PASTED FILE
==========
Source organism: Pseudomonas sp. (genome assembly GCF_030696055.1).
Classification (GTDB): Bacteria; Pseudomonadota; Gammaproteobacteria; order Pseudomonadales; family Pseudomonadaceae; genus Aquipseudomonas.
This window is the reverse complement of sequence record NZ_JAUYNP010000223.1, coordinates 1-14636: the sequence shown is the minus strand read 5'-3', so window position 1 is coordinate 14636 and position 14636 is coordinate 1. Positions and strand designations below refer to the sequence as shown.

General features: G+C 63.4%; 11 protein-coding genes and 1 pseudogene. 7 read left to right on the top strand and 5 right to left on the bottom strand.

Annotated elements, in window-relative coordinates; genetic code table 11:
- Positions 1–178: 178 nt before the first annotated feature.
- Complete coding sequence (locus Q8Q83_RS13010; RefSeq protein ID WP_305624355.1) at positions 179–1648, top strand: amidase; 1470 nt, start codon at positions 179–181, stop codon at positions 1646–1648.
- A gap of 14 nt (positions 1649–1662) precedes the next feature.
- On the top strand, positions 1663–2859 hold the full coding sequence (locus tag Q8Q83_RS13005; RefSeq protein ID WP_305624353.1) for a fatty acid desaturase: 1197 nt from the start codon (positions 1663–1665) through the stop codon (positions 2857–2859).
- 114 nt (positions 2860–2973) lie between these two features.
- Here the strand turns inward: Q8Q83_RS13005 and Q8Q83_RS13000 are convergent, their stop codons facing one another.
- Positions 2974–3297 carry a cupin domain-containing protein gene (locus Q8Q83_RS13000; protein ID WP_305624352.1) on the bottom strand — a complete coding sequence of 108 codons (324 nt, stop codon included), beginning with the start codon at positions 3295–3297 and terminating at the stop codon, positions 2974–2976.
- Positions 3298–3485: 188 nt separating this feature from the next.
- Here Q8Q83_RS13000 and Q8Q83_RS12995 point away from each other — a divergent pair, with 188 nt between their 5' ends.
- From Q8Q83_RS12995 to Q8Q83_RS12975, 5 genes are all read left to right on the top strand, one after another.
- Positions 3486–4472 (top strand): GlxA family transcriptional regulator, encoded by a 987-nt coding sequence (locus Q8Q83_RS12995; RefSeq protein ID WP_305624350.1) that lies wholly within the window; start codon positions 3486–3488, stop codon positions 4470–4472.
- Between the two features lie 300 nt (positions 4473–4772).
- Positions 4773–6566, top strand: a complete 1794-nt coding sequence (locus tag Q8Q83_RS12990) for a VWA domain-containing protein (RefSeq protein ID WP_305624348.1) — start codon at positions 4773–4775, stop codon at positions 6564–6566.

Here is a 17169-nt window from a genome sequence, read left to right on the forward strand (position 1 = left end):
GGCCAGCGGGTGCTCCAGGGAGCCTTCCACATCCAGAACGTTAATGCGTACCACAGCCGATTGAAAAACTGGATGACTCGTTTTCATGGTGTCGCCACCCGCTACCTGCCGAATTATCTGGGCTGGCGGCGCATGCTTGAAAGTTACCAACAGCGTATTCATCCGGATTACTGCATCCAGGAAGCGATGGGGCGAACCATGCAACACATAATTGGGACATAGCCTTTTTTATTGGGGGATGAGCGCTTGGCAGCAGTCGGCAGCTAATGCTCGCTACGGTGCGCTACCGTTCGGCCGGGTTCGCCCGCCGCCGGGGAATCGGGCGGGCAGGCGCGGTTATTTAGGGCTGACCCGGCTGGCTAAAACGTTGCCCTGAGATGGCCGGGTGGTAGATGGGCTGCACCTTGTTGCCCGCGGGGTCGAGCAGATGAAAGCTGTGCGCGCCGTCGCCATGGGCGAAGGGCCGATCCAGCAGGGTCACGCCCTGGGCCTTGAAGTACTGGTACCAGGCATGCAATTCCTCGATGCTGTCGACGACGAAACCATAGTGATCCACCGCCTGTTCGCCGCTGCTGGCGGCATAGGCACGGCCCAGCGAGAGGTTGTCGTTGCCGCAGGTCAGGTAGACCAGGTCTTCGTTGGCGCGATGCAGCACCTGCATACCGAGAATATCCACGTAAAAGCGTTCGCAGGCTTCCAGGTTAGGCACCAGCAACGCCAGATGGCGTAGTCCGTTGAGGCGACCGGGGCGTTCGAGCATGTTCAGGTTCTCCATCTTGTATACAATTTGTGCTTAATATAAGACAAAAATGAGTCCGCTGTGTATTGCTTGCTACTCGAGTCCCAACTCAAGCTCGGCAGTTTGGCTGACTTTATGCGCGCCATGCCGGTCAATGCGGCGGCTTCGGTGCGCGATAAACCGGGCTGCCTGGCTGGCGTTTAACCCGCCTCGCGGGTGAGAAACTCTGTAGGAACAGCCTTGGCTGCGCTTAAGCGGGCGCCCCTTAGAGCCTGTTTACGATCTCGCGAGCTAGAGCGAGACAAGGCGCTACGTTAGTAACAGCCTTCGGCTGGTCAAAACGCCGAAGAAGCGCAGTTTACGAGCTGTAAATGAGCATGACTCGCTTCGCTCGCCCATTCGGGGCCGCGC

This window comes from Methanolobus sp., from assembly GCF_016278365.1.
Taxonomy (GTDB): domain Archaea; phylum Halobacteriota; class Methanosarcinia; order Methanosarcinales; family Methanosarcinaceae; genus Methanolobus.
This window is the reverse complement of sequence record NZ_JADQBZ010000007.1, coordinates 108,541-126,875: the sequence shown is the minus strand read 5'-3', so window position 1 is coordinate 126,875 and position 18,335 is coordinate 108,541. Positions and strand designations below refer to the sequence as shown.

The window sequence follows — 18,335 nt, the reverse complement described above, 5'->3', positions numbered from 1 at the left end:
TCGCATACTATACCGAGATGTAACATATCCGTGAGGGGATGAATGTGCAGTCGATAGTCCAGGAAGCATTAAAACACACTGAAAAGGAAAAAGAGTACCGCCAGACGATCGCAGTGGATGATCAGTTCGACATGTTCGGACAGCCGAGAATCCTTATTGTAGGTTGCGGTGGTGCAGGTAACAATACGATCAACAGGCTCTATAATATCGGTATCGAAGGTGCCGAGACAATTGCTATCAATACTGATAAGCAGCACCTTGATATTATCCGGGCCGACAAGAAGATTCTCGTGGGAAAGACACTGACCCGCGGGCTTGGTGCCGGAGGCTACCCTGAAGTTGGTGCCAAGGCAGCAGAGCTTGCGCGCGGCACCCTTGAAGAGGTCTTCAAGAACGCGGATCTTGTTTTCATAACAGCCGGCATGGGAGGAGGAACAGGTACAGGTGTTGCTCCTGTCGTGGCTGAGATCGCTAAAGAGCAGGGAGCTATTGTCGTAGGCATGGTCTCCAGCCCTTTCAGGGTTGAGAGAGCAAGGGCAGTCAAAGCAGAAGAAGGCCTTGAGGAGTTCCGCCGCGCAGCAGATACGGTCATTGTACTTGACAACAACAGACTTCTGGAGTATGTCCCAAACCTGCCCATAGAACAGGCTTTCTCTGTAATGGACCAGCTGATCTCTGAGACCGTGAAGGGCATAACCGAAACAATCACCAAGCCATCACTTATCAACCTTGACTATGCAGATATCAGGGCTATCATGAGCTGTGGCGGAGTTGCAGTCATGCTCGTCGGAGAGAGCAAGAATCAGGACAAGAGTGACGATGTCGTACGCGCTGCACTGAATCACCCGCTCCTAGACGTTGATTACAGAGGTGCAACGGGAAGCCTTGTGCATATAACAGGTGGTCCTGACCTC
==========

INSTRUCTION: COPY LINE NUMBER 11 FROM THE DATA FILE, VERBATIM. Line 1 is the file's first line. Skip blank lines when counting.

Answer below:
- Here the strand turns inward: Q8Q83_RS13005 and Q8Q83_RS13000 are convergent, their stop codons facing one another.